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Open Access research with a real impact on health...

The Strathprints institutional repository is a digital archive of University of Strathclyde's Open Access research outputs. Strathprints provides access to thousands of Open Access research papers by Strathclyde researchers, including by researchers from the Physical Activity for Health Group based within the School of Psychological Sciences & Health. Research here seeks to better understand how and why physical activity improves health, gain a better understanding of the amount, intensity, and type of physical activity needed for health benefits, and evaluate the effect of interventions to promote physical activity.

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Educational and interpersonal uses of home computers by adolescents with and without specific language impairment

Durkin, K. and Conti-Ramsden, G. and Walker, A. and Simkin, Z. (2009) Educational and interpersonal uses of home computers by adolescents with and without specific language impairment. British Journal of Developmental Psychology, 27 (1). pp. 197-217. ISSN 0261-510X

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Abstract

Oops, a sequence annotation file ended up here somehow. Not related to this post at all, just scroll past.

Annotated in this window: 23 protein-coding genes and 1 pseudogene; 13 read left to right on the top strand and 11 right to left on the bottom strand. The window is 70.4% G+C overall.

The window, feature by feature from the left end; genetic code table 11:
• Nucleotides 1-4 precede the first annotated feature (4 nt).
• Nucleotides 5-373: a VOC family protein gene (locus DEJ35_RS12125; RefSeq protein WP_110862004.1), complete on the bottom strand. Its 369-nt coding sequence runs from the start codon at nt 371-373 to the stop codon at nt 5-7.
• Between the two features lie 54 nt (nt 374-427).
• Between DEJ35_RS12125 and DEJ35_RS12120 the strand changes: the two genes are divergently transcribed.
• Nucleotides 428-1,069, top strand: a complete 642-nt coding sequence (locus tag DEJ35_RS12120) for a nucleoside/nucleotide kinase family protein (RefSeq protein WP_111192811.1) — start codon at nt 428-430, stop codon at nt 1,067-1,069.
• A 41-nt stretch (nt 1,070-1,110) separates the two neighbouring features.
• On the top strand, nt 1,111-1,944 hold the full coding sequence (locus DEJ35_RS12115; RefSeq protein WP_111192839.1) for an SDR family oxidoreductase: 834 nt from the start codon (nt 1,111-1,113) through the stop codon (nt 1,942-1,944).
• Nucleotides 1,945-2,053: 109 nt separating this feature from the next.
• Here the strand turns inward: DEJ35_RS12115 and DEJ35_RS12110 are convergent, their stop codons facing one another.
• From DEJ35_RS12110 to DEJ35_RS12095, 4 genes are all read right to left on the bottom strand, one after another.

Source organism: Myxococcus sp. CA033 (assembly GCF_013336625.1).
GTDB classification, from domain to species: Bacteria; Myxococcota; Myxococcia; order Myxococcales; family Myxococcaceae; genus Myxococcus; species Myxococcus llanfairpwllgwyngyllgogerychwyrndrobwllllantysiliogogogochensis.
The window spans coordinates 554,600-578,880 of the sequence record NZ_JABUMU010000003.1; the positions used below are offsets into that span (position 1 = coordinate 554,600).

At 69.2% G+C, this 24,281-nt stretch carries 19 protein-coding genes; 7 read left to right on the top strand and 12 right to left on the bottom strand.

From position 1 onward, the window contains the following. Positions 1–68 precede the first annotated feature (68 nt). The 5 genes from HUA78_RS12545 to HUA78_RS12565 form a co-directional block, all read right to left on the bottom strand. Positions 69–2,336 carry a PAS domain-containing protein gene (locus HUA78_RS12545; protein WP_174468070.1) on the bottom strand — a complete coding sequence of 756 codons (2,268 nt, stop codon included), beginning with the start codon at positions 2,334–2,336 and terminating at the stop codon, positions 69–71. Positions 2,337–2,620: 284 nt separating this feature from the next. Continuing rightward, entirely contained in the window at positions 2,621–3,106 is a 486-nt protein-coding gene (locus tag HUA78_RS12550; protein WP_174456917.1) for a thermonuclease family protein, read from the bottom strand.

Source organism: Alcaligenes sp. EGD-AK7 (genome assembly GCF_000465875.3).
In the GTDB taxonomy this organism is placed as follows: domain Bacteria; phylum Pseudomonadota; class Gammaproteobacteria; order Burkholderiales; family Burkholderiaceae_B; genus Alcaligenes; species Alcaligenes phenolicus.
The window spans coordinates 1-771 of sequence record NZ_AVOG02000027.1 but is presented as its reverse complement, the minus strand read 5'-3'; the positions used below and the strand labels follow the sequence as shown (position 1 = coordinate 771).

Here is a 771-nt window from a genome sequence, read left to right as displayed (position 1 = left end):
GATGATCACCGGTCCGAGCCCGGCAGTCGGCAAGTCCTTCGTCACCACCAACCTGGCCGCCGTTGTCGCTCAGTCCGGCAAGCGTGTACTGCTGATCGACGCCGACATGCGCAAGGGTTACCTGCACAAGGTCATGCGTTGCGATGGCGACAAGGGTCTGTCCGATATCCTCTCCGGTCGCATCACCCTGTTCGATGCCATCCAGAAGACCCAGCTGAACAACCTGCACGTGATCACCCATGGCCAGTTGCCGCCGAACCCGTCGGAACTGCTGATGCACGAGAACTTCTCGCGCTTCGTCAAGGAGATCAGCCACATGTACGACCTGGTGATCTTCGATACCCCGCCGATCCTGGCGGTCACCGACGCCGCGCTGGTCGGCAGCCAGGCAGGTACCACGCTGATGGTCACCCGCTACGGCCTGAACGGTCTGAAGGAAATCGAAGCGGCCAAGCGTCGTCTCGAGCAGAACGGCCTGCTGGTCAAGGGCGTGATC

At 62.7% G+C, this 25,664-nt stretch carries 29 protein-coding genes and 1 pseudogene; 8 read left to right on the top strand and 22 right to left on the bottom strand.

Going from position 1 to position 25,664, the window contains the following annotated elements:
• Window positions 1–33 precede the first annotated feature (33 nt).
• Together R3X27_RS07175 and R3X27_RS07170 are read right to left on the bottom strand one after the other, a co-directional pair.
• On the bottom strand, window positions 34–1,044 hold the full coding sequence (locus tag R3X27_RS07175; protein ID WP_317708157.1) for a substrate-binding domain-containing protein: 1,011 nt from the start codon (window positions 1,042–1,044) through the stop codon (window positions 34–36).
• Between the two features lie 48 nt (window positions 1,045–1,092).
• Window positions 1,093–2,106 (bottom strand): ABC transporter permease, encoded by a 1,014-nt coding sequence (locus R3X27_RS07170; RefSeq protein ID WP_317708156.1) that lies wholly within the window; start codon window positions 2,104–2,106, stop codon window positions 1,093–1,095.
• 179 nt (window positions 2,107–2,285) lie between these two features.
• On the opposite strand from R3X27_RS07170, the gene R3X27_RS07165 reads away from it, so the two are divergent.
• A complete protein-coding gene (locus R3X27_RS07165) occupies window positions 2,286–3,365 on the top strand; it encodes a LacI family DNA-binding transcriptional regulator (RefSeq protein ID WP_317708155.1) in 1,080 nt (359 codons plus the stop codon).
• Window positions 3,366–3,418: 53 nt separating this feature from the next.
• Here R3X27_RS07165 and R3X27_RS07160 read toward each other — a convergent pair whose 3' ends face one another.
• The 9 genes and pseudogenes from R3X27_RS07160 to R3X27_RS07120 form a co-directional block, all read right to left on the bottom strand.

Many uses of new media entail processing language content, yet little is known about the relationship between language ability and media use in young people. This study compares educational versus interpersonal uses of home computers in adolescents with and without a history of specific language impairment (SLI). Participants were 55 17-year-olds with SLI and 72 typically developing peers. Measures of frequency and ease of computer use were obtained as well as assessments of participants' psycholinguistic skills. Results showed a strong preference for interpersonal computer use in both groups. Virtually all participants engaged with interpersonal new media, finding them relatively easy to use. In contrast, one third of adolescents with SLI did not use educational applications during a typical week. Regression analyses revealed that lower frequency of educational use was associated with poorer language and literacy skills. However, in adolescents with SLI, this association was mediated by perceived ease of use. The findings show that language ability contributes to new media use and that adolescents with SLI are at a greater risk of low levels of engagement with educational technology.